Salvation came from a good friend who was also a superfood and nutritional expert who promised he could mix up a daily shake that would give me everything I needed, would taste great, and that I could just chuck in a blender every morning as breakfast. He was as good as his word, and as the months rolled by and the miles racked up the results were astonishing. I smashed pb after pb, recovered faster and seemed all but untouchable by any illness despite pushing harder than ever. It was so impressive we’ve even started making them for sale now for anyone else who’s looking to harness superfoods into their diet but is having the same problems as me in doing it successfully – more at www.33shake.com. [i’ve tried these, VERY good and coming to Balance Performance shop soon]

Back to the race and with body, mind, and diet down tight, when the time came and I rolled into Chamonix before the event I knew I was as ready as I would ever be. But six hours before the traditional evening start in the town centre the organisers dropped a bombshell. The weather (freezing, windy, tipping with rain and only turning far worse) had made the high passes in and out of Italy too dangerous to cross and a new route would be run instead. All in France, this would be ‘just’ 68 miles and with ‘only’ 6,000 metres of climbing.

The disappointment was palpable as fully amped 2,300 runners saw their race rapidly reshuffled in front of their eyes. Thankfully this was only temporary because very quickly the tide turned. This was still the UTMB, these were still tough mountains, and we were still here to race after all and by seven pm we were massed at the startline as the countdown blared to set us off into the night ahead.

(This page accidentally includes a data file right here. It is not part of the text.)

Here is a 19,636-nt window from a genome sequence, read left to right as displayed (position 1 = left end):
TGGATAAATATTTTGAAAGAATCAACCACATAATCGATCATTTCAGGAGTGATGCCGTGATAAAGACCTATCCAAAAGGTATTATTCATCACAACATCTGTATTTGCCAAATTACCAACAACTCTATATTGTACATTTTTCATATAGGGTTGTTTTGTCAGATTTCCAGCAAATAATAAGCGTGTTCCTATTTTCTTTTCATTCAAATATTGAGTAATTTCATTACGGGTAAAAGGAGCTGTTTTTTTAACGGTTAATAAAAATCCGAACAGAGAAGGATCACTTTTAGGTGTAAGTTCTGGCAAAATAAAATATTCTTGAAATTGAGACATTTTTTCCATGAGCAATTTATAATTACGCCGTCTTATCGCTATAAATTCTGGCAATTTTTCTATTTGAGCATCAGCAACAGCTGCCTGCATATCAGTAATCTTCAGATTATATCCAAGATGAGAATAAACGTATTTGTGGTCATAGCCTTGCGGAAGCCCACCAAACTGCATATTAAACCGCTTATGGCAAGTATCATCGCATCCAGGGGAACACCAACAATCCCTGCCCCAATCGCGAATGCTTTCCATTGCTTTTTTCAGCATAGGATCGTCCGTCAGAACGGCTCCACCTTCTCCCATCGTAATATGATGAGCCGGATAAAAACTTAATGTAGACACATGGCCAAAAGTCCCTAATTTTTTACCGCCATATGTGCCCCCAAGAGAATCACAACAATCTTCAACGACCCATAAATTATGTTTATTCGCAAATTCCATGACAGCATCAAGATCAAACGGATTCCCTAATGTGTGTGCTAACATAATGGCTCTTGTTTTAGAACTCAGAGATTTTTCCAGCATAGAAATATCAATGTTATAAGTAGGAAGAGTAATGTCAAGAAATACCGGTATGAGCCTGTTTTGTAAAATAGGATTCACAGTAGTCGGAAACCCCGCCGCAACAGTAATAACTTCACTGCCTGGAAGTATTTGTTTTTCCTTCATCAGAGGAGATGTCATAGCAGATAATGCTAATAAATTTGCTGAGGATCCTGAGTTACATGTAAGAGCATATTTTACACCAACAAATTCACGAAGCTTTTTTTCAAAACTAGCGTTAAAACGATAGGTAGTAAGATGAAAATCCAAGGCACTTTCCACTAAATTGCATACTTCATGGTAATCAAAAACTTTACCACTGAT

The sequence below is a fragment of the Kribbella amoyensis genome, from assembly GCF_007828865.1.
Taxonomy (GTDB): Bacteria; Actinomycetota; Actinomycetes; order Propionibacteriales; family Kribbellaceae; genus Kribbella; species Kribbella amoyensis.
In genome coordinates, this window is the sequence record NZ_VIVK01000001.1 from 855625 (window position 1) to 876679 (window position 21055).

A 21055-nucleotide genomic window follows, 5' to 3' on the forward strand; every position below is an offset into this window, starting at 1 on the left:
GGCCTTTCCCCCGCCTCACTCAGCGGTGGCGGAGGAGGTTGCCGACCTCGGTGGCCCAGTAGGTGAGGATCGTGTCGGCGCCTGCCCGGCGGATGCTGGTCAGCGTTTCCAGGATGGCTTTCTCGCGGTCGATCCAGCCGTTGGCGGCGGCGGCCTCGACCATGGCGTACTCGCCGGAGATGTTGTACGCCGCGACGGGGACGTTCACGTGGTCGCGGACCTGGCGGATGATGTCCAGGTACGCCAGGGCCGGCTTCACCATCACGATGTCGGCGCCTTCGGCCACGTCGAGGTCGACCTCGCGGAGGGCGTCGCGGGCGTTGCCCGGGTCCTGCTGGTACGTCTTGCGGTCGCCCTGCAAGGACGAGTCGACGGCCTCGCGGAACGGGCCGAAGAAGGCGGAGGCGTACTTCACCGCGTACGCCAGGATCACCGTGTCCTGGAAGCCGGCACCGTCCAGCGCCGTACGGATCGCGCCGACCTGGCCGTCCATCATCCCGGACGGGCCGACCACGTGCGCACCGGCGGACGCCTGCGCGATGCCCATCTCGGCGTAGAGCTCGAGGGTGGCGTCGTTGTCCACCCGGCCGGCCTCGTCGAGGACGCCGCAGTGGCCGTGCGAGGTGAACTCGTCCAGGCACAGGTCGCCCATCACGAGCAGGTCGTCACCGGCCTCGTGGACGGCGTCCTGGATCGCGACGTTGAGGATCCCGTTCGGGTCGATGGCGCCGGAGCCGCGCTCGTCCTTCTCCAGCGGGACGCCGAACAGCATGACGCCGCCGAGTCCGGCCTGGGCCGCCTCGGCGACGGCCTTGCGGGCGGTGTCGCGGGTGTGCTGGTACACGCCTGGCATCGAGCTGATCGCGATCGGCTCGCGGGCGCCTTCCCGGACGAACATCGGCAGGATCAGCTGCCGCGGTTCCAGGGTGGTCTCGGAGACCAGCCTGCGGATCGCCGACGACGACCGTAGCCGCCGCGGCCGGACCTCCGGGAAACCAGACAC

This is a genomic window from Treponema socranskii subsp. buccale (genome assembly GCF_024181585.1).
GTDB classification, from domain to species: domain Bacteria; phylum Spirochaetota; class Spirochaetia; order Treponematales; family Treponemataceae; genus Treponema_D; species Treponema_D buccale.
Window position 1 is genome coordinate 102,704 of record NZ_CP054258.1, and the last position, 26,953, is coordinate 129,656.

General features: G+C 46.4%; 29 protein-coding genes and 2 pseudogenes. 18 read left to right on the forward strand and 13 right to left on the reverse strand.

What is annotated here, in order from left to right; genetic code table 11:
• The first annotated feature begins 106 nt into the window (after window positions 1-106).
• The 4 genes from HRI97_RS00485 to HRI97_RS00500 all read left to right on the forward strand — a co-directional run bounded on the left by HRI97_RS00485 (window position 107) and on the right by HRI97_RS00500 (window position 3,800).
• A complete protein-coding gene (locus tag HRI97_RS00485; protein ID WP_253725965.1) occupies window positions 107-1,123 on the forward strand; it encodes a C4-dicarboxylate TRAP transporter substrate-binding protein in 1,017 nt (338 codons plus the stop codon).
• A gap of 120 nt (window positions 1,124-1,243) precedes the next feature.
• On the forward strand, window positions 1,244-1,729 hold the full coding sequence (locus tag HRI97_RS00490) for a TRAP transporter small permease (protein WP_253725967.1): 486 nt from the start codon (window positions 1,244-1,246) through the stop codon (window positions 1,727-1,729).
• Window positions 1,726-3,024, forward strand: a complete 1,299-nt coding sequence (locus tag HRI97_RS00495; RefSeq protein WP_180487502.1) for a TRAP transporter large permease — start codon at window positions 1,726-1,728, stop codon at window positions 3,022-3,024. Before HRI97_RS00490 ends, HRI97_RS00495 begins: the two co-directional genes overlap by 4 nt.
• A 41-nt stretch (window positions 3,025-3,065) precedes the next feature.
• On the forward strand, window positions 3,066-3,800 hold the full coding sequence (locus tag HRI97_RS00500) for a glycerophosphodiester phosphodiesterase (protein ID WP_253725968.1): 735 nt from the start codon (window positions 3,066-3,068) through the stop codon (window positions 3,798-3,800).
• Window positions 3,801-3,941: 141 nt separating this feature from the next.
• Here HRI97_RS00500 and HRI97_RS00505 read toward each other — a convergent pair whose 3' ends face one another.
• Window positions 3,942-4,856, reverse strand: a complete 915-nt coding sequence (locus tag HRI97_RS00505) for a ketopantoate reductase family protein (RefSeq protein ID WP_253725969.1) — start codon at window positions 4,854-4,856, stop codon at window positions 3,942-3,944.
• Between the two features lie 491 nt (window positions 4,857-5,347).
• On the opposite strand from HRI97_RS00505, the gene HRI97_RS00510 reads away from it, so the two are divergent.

Two hours in as darkness fully fell, so the rain came too and it didn’t leave for the next 16 hours. My own memories of this night are already hazy to say the least, but there was certainly a lot of fearsome climbing involved, made all the more entertaining thanks to the trail being swamp in many places as the torrential downpour chewed it up around our feet. There were some brief respites from the rain, although only when we climbed high enough for it to have become snow instead… This may have been quite scenic had it not been pitch dark at the time.

As dawn broke, instead of a bright mountain paradise all we were rewarded with for a long night of grinding effort was more grey drizzle and wet mist. Yet despite all this, the inspiration that had driven me to take on this race was still burning. Knowing it was now not a question of whether I would finish, but what time I would finish in, I found fresh energy – from where I still don’t know – to shift gear from staggering and shuffling to running and concentrated on leaving everything I had on that trail.

Looking back at the hours of heavy trail bashing the followed this decision, it’s remarkable what the body is really capable of. Just half an hour of this would have left me bedridden for days five years ago when my sedentary lifestyle, poor diet, and years of previous injuries from motorcycle racing really caught up with me as back and knee problems threw me onto the physical scrapheap. Now, instead of sitting on the sidelines as my GP had kindly recommended back then, good old hard graft, great treatment, good eating and sound advice had brought me to a point where finishing a race like the UTMB was a reality.

So while at the front of the field some of the greatest athletes you may never have heard of like Mike Foote, Francois d’Haene and Sebastien Chaigneau duked it out for the win (which would finally go to d’Haene in an unfeasibly fast ten and a half hours), I took just over twice as long to win the battle with my own demons and even sneak into the top half of the finishers in the process.

Well chuffed would be an understatement.”